Not long ago, Scarlett Johannsen starred in a movie named Lucy,
a sci-fi thriller about a young woman who becomes super-human as the result of
ingesting some drugs that she had been forced to carry inside of her body.
Movienewz summarized the basic plot this way:
Lucy (Johansson), a woman living in Taipei, Taiwan, works as a drug mule. When Lucy accidentally swallows her cargo, the drug changes her into a metahuman. She can absorb knowledge instantaneously, move objects with her mind and can’t feel pain.
The idea behind the movie is the myth that we only use one-tenth of our brain power. Morgan Freeman, who with Samuel L. Jackson seems to be in almost every major motion picture released, plays the wise professor who understands the human brain. During one scene in the movie (as shown on the trailer), the Morgan Freeman character lectures a class about the human mind intoning, “It is estimated most human beings only use 10 percent of the brain’s capacity. Imagine if we could access 100 percent. Interesting things begin to happen.” (Just for the record, it is clear that the idea that we only use 10% of our brain capacity is a myth. A good refutation can be found in the article from Scientific American entitled “Do we really use only 10 percent of our brains?” by Barry L. Beyerstein of the Brain Behavior Laboratory at Simon Fraser University.) Of course, Lucy continues to expand her brain potential, and at the end…well, I won’t spoil it if you haven’t seen the movie. But as her brain potential begins to expand, she begins to do remarkable, super-human things.
A bizarre experiment claims to be able to make Christians no longer believe in God and make Britons open their arms to migrants in experiments some may find a threat to their values. Scientists looked at how the brain resolves abstract ideological problems. Using a technique called transcranial magnetic stimulation (TMS), researchers safely shut down certain groups of neurones in the brains of volunteers.
TMS, which is used to treat depression, involves placing a large electromagnetic coil against the scalp which creates electric currents that stimulate nerve cells in the region of the brain involved in mood control. Researchers found the technique radically altered religious perceptions and prejudice.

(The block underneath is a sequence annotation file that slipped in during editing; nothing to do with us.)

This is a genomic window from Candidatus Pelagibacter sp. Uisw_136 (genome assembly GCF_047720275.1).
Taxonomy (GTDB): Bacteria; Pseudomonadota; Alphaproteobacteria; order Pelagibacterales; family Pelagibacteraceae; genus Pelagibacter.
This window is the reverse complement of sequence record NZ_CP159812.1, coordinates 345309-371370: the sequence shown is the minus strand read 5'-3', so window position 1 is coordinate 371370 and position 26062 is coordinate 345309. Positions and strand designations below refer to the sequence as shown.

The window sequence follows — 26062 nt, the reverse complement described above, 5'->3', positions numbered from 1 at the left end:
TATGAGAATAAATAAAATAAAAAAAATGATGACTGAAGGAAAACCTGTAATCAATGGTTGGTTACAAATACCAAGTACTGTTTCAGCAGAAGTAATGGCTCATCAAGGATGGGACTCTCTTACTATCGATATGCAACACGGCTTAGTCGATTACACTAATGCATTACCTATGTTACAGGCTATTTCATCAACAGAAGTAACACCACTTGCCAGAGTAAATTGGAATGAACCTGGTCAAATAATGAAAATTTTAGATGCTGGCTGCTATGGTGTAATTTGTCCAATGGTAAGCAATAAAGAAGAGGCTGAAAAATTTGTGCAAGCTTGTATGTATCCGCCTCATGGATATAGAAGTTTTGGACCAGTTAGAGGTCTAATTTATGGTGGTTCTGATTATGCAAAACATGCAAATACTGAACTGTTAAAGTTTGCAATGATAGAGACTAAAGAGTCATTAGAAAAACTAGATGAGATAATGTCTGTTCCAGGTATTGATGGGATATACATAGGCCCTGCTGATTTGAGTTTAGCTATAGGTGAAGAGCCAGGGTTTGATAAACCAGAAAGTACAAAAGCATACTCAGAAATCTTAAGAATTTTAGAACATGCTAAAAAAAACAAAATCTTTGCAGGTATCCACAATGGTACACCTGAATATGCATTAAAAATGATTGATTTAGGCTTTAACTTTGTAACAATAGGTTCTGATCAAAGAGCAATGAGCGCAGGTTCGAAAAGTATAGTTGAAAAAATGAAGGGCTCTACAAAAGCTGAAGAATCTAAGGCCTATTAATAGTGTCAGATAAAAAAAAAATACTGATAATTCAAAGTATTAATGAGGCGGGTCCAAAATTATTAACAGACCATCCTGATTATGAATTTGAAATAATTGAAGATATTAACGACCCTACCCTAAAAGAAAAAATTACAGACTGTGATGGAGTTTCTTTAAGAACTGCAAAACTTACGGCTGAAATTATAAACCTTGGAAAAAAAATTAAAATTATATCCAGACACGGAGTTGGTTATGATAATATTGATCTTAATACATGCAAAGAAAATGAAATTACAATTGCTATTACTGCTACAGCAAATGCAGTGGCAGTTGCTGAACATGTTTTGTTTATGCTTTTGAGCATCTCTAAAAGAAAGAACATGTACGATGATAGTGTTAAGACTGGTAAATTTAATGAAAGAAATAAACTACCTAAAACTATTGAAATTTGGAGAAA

Belief in God was reduced almost by a third, while participants became 28.5 per cent less bothered by immigration numbers.
Very interesting. The author of the article continues:
Dr Keise Izuma, from the University of York, said: "People often turn to ideology when they are confronted by problems.
"We wanted to find out whether a brain region that is linked with solving concrete problems, like deciding how to move one's body to overcome an obstacle, is also involved in solving abstract problems addressed by ideology."
The scientists targeted the posterior medial frontal cortex, a brain region a few inches up from the forehead that is associated with detecting and responding to problems.
Volunteers were asked to rate their belief in God, heaven, the devil, and hell after undergoing pre-screening to ensure that they held religious convictions.
Dr Izuma said: "We decided to remind people of death because previous research has shown that people turn to religion for comfort in the face of death.
"As expected, we found that when we experimentally turned down the posterior medial frontal cortex, people were less inclined to reach for comforting religious ideas despite having been reminded of death."
So, what’s the conclusion? I am certain that some people will read this study and immediately conclude that belief in God is nothing more than something that happens in the brain. After all, it was only a few years ago that the earlier-mentioned Scientific American also published an article announcing that scientists had discovered a “Godspot” in the brain. According to that article,
A belief in God is deeply embedded in the human brain, which is programmed for religious experiences, according to a study that analyses why religion is a universal human feature that has encompassed all cultures throughout history.
Scientists searching for the neural "God spot", which is supposed to control religious belief, believe that there is not just one but several areas of the brain that form the biological foundations of religious belief.
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Scientists are divided on whether religious belief has a biological basis. Some evolutionary theorists have suggested that Darwinian natural selection may have put a premium on individuals if they were able to use religious belief to survive hardships that may have overwhelmed those with no religious convictions. Others have suggested that religious belief is a side effect of a wider trait in the human brain to search for coherent beliefs about the outside world. Religion and the belief in God, they argue, are just a manifestation of this intrinsic, biological phenomenon that makes the human brain so intelligent and adaptable.